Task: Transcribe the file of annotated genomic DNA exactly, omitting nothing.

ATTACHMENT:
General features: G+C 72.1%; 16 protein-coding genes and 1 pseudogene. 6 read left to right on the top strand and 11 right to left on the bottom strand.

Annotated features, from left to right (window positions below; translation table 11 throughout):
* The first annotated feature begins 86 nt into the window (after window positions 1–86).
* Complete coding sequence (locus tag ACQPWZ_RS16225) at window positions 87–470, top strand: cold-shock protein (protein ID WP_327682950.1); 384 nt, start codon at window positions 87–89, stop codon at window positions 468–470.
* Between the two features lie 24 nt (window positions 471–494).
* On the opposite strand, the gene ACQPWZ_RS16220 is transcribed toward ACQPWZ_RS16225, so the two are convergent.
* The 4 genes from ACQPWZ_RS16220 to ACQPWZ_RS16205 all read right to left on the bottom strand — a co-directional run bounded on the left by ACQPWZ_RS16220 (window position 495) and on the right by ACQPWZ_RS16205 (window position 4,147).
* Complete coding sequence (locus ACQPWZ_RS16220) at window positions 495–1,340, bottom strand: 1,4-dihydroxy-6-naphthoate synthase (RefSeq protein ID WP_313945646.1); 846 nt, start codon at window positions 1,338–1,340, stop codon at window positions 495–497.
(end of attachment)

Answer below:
General features: G+C 72.1%; 16 protein-coding genes and 1 pseudogene. 6 read left to right on the top strand and 11 right to left on the bottom strand.

Annotated features, from left to right (window positions below; translation table 11 throughout):
* The first annotated feature begins 86 nt into the window (after window positions 1–86).
* Complete coding sequence (locus tag ACQPWZ_RS16225) at window positions 87–470, top strand: cold-shock protein (protein ID WP_327682950.1); 384 nt, start codon at window positions 87–89, stop codon at window positions 468–470.
* Between the two features lie 24 nt (window positions 471–494).
* On the opposite strand, the gene ACQPWZ_RS16220 is transcribed toward ACQPWZ_RS16225, so the two are convergent.
* The 4 genes from ACQPWZ_RS16220 to ACQPWZ_RS16205 all read right to left on the bottom strand — a co-directional run bounded on the left by ACQPWZ_RS16220 (window position 495) and on the right by ACQPWZ_RS16205 (window position 4,147).
* Complete coding sequence (locus ACQPWZ_RS16220) at window positions 495–1,340, bottom strand: 1,4-dihydroxy-6-naphthoate synthase (RefSeq protein ID WP_313945646.1); 846 nt, start codon at window positions 1,338–1,340, stop codon at window positions 495–497.